New measure to stop disease in a critical battlefield: the blood supply

By Nigel Talboys, director of Global Blood Safety Marketing, Special for USDR

The cost of contaminated blood can be severe. Dengue fever and West Nile virus have snuck through screening processes and were transmitted in blood transfusions. These cases are rare in the U.S., but for those contracting the diseases, they can be very dangerous.

The U.S. has one of the safest blood supplies in the world, where every drop of blood used for a transfusion goes through a rigorous evaluation to protect against the spread of diseases like Malaria, hepatitis and more. However, blood safety isn’t perfect anywhere, and new infectious threats can arise. Additional security measures could stop undetected infectious pathogens before they are transfused to patients.

In the fight against pathogens like Ebola, protecting the public health begins with keeping the blood supply safe and available. While blood centers have elaborate processes in place to do just that, some U.S. healthcare professionals are examining ways to further ensure a safe blood supply.

In the midst of public health concerns over Chikungunya virus (CHIKV) and dengue fever, select blood centers in Florida and Puerto Rico might soon begin using Terumo BCT’s Mirasol® Pathogen Reduction system to continue blood safety.

The Mirasol system applies riboflavin (vitamin B) and ultra-violet (UV) light to a unit of blood to inactivate white blood cells and certain harmful pathogens like CHIKV and dengue fever that other screening methods sometimes overlooked. While the levels of pathogen reduction vary, the Mirasol system is used by more than 70 blood centers in Europe, Asia, South America, Africa and the Middle East.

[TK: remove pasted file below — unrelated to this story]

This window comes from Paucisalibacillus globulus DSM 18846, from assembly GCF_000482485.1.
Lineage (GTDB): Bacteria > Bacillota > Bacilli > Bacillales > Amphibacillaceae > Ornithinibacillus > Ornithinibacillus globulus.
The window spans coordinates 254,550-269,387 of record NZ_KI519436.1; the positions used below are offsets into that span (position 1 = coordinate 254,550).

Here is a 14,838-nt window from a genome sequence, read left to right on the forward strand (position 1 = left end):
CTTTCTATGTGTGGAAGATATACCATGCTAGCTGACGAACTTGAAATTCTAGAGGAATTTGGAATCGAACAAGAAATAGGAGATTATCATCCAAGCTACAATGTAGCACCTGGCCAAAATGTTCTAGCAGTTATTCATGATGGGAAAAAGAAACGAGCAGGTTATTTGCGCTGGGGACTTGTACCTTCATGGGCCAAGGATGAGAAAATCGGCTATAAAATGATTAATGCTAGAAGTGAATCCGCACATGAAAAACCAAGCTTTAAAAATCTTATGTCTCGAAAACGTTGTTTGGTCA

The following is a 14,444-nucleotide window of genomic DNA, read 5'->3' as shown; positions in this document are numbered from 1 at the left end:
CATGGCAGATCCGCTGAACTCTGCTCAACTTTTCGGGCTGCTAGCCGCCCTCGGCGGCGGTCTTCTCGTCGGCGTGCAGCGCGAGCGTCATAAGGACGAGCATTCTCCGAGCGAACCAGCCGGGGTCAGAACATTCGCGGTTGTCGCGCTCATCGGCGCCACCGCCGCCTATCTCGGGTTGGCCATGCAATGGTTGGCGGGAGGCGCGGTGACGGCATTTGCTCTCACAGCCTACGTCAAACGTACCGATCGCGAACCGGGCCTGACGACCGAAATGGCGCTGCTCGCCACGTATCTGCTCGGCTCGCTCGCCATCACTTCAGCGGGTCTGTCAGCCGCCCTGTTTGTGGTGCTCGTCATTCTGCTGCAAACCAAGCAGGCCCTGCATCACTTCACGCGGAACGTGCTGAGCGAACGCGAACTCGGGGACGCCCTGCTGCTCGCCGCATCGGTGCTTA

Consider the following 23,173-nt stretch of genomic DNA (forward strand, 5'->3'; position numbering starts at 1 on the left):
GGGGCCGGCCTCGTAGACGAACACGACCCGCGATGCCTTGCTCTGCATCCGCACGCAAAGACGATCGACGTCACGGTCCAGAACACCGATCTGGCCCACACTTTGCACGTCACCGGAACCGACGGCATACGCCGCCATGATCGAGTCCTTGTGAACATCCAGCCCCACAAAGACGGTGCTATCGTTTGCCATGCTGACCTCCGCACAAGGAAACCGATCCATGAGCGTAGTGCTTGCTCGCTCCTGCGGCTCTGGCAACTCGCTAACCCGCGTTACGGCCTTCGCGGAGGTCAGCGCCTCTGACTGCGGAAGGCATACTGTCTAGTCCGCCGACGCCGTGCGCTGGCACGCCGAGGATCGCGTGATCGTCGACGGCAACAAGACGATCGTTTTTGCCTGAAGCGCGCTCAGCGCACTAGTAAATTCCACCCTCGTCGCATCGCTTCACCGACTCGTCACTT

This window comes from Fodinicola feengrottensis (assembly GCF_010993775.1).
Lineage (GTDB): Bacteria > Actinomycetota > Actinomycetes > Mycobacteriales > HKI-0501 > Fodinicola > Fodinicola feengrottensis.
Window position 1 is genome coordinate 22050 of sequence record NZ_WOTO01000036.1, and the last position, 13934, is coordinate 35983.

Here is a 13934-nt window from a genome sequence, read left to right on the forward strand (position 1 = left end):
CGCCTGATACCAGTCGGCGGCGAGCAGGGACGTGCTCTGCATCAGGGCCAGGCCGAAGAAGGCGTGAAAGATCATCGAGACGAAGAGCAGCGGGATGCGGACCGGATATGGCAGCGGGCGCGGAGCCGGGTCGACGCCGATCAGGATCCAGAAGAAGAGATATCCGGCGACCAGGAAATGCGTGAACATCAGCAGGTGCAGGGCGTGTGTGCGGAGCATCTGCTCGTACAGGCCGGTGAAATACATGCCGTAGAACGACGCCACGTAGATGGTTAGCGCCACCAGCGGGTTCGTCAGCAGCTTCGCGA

To allow chosen blood centers use of the Mirasol system, Terumo BCT is responding to a U.S. Food and Drug Administration (USFDA) request and filing an expanded-use exemption treatment protocol proposal. The system is not approved for commercial marketing or distribution in the U.S., so blood centers would use it under an Investigational Device Exemption for unapproved products.

Several millions of successful transfusions happen every year in the U.S. under the watchful eyes of healthcare professionals and the USFDA, but an extra wall of protection from harmful pathogens can make a difference for some patients. Like any preventive healthcare measure, the Mirasol system could save lives and reduce the total treatment expenditure.

Safety and prevention deserve just as much attention as a cure.

All opinions expressed on USDR are those of the author and not necessarily those of US Daily Review.

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